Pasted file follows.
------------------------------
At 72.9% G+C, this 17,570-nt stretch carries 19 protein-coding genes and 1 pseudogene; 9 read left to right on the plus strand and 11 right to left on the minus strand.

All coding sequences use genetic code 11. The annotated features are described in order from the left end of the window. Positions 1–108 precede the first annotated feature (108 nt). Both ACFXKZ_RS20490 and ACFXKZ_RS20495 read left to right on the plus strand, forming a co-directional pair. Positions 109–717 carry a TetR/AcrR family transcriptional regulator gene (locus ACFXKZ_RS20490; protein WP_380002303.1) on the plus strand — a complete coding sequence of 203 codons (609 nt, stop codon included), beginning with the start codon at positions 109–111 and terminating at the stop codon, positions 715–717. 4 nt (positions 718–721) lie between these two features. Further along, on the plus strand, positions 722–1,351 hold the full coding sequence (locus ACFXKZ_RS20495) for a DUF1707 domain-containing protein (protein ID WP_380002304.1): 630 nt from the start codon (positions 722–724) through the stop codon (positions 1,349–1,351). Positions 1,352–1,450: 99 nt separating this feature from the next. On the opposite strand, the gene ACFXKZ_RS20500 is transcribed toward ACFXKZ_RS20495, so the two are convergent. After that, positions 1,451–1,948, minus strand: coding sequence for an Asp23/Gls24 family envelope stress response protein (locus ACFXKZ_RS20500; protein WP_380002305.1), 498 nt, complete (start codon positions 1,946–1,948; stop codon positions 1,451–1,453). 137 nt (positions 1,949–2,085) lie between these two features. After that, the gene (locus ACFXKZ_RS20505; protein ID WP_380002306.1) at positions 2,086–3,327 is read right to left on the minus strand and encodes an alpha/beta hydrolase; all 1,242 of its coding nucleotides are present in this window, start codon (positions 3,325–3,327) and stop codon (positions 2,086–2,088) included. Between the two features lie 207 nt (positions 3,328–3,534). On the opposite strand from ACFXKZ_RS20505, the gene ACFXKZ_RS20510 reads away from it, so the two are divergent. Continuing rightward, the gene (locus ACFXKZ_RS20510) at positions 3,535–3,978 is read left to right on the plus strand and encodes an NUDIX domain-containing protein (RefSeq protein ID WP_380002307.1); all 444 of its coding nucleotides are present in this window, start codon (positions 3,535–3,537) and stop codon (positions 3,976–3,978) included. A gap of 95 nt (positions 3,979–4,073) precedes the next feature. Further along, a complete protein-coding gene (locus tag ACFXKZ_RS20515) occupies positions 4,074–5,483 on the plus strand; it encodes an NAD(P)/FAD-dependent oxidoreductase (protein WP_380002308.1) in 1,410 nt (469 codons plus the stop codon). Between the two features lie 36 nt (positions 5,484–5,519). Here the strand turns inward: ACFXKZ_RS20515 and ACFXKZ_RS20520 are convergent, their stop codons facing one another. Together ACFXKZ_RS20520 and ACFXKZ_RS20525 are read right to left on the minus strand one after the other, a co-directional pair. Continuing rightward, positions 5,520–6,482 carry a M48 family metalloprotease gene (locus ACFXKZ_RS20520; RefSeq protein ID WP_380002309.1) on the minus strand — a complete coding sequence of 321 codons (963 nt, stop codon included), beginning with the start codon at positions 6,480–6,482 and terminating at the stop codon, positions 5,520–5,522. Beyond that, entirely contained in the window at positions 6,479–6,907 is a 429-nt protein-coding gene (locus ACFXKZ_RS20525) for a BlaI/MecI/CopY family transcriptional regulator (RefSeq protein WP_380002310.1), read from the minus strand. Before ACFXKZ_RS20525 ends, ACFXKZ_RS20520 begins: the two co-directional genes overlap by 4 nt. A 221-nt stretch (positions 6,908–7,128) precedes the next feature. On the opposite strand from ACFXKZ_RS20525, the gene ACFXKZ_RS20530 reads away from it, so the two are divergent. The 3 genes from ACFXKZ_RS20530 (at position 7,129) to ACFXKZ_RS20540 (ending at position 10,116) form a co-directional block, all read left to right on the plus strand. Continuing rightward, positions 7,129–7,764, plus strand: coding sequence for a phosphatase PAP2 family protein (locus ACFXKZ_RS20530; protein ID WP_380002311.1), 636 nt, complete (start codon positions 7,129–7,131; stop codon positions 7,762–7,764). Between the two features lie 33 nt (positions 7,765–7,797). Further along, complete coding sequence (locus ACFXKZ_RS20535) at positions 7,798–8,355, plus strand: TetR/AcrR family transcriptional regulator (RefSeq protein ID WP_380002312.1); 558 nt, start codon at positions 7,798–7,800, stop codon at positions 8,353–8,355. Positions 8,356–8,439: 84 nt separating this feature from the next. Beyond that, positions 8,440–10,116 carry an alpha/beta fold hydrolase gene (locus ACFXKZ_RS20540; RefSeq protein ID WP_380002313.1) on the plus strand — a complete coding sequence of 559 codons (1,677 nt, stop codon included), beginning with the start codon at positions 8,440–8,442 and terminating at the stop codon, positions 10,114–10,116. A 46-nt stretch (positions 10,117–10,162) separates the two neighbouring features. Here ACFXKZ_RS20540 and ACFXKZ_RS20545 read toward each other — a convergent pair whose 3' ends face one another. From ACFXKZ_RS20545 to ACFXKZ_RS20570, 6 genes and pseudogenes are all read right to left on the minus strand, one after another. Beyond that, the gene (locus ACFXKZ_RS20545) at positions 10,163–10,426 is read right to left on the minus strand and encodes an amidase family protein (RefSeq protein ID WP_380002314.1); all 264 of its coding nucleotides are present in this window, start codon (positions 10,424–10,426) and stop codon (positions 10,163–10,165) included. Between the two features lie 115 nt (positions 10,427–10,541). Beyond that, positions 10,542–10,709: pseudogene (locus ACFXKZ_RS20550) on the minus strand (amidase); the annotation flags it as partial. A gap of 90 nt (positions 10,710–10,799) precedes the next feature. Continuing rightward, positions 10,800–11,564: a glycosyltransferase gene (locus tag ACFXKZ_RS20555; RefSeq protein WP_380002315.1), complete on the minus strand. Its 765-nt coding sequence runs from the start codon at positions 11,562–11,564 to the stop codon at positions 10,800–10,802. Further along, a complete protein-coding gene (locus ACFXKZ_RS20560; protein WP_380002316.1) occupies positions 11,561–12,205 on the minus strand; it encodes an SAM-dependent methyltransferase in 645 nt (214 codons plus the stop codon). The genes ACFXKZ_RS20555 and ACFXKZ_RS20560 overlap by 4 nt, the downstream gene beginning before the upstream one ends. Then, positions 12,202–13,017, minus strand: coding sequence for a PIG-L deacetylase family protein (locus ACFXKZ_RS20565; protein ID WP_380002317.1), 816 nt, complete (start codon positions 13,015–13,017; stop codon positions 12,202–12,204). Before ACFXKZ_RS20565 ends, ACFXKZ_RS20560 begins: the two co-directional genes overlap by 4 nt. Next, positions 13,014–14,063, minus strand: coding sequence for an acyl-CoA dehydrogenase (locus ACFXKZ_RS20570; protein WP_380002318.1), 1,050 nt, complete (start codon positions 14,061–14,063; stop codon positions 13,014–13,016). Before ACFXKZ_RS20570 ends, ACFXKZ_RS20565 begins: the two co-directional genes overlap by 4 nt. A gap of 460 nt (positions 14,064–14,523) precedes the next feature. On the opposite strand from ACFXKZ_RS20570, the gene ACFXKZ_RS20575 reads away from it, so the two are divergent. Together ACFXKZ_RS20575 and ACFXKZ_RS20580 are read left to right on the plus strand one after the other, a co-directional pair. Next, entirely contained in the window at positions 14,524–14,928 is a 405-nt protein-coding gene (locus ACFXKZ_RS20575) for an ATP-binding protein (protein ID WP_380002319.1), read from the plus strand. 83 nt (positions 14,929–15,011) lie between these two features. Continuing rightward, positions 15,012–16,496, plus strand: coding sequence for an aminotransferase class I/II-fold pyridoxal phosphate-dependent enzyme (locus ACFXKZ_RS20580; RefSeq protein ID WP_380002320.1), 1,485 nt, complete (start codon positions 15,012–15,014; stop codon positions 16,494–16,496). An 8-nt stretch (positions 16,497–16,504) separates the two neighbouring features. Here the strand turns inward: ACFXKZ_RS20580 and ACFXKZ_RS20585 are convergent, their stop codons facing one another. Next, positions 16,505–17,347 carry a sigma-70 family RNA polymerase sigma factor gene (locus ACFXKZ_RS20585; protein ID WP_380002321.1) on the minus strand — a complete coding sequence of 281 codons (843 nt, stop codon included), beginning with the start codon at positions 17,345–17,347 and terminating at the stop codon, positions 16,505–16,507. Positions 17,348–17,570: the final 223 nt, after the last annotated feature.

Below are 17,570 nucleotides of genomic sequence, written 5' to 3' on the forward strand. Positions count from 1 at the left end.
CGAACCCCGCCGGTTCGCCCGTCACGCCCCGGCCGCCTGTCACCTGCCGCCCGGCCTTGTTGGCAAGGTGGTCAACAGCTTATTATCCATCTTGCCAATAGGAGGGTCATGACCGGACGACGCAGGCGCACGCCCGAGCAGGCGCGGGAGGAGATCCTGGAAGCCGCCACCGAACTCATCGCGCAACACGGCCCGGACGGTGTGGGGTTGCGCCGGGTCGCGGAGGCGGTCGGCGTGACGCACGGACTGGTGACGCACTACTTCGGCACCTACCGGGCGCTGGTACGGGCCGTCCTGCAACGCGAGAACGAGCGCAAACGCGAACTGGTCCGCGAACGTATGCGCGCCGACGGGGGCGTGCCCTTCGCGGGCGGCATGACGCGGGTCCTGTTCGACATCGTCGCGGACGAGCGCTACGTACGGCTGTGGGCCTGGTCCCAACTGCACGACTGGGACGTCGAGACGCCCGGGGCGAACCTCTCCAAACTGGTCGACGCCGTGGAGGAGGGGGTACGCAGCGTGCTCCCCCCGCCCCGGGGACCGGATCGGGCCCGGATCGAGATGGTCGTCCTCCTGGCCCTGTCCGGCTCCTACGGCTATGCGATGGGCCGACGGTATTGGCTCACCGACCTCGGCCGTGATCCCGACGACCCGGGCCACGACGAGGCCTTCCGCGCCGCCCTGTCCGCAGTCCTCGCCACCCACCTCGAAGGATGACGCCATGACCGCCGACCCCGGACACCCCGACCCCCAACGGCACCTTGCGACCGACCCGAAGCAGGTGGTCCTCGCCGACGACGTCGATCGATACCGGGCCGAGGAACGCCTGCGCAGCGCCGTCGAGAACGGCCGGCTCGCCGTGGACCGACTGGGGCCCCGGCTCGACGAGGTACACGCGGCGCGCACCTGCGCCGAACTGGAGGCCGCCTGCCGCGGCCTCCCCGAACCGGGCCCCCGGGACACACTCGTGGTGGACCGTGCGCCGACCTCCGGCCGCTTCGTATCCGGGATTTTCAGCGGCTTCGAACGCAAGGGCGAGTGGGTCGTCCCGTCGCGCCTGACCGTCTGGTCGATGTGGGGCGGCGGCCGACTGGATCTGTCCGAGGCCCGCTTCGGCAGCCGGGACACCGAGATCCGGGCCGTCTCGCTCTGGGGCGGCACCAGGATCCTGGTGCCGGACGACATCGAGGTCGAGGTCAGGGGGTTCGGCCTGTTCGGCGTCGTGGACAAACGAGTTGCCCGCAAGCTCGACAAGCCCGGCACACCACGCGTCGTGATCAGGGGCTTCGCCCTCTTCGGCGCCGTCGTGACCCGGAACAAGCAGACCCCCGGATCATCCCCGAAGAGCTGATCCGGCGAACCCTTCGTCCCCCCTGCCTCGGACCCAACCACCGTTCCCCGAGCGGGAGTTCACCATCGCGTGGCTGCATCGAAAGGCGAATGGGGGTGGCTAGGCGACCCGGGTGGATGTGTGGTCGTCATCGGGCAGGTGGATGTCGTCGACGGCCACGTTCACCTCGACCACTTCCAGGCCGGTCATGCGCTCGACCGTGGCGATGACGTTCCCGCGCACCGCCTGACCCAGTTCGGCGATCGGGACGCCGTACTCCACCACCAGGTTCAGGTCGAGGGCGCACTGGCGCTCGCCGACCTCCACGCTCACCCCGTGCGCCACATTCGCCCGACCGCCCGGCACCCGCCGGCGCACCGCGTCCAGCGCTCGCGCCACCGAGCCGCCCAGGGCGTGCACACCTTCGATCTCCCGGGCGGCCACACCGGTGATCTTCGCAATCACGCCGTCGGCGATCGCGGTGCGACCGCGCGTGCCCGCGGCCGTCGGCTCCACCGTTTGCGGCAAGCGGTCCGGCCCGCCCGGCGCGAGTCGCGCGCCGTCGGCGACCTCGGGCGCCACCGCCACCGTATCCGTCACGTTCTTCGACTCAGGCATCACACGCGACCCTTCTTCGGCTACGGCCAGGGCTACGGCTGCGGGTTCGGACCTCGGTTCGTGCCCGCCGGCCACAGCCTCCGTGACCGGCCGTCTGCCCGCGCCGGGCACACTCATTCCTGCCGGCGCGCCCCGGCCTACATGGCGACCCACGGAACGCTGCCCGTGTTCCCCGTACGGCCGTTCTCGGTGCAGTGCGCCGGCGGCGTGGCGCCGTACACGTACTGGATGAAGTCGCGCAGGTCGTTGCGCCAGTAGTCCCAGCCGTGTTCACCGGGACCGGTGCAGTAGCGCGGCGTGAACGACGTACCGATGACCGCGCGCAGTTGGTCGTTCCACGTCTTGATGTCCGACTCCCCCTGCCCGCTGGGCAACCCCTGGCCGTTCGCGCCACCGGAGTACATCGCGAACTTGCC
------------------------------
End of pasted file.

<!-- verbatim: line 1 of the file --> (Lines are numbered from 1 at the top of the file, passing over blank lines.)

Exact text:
At 72.9% G+C, this 17,570-nt stretch carries 19 protein-coding genes and 1 pseudogene; 9 read left to right on the plus strand and 11 right to left on the minus strand.